Boat building industry 'hasn't got its act together' over fibreglass

One of the region’s biggest boat builders says the industry “hasn’t got its act together” over what to do with fibreglass when it comes to the end of its life.

Fibreglass revolutionised boat building by making it more affordable, but it can’t be recycled and there could be environmental and health concerns when it’s broken down.

Fairline Yachts based at Oundle in Northamptonshire has been using fibreglass to build boats since the 1960s.

David Tydeman, from Fairline Yachts, said: “The industry has not got its act together yet.

"The boats that we first started maybe 50 years ago, they were fairly overbuilt. The industry’s getting better, more precise, producing better weight control, but what to do with the very strongly built boats of 50 years ago, we haven’t yet got a solution.”

Richardson's are the largest boating operator on the Broads. Greg Munford said more research was needed into new types of fibreglass.

“I’m sure there’s going to be technological developments that allows some form of fibre reinforced boats,” he said.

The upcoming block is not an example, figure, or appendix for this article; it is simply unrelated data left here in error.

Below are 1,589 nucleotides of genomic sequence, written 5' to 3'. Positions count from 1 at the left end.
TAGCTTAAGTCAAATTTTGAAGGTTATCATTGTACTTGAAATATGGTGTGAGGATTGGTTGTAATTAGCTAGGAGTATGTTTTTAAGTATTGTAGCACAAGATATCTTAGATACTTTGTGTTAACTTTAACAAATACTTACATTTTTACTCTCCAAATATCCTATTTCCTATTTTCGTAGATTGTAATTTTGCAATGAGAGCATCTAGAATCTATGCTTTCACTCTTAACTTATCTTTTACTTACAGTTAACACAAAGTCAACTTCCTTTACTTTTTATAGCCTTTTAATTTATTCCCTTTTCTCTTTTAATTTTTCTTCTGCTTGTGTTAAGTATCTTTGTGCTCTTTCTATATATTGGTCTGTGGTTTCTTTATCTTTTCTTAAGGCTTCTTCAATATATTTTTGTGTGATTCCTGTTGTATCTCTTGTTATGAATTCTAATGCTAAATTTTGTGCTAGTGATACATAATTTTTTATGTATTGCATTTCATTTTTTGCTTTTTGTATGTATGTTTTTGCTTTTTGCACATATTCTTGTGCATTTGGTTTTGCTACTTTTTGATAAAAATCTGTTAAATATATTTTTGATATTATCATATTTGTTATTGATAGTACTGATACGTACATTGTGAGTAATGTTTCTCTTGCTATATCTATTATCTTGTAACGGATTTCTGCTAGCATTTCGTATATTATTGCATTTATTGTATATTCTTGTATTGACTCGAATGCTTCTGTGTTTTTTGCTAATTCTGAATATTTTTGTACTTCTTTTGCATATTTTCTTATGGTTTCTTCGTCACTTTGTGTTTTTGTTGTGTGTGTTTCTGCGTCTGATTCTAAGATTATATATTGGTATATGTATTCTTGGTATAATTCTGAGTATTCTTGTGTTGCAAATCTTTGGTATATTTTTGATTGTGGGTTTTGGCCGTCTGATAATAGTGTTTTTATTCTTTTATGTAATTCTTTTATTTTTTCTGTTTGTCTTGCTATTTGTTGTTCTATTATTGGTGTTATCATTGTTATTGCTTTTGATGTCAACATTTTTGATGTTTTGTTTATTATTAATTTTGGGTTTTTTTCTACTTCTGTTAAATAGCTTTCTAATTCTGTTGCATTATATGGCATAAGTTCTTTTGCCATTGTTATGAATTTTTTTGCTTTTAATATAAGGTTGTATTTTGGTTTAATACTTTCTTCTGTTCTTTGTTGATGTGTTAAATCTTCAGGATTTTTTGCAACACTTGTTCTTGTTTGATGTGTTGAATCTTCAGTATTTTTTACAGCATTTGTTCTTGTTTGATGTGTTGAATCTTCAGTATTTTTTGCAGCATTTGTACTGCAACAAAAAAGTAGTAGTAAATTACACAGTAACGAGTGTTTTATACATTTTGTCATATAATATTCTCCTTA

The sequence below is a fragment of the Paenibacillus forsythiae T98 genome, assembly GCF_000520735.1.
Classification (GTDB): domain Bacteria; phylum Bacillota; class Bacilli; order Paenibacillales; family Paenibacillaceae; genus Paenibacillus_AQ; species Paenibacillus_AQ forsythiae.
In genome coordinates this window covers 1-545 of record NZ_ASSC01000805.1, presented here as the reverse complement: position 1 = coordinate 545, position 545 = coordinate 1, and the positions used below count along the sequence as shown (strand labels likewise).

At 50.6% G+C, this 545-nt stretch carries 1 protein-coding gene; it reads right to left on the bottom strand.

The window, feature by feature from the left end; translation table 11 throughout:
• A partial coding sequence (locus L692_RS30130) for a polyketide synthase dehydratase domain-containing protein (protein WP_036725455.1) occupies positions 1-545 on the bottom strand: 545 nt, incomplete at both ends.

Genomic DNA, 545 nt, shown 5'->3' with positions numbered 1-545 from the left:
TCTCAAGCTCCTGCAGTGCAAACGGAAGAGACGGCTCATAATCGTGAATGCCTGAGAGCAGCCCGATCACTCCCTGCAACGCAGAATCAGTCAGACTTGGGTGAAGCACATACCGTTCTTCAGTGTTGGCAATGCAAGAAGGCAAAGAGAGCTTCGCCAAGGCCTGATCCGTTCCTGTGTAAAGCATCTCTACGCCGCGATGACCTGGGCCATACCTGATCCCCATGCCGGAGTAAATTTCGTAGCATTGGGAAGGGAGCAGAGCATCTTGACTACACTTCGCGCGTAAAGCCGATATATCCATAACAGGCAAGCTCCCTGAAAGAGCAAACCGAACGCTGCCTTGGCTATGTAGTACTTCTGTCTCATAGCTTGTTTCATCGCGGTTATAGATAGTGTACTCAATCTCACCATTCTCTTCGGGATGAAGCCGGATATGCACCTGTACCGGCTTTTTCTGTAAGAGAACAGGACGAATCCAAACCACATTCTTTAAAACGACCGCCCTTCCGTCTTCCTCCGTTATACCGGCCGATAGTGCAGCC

“You know, hopefully they’ll be some more work on more environmentally friendly resins.”

  • Click below for Jonathan Wills' report

Sandy Martin, the MP for Ipswich and Shadow Minister for Waste Management, said the problem of what to do with fibreglass was one that needed to be addressed. As well as boats coming to the end of their lives, it's also an issue for the wind farm industry.

  • Click below for Jonathan and Becky's interview with Sandy Martin MP

A fibreglass boat being built. Credit: ITV News Anglia
Fibreglass made boat building more affordable. Credit: ITV News Anglia
Richardson's are the largest boat operator on the Broads. Credit: ITV News Anglia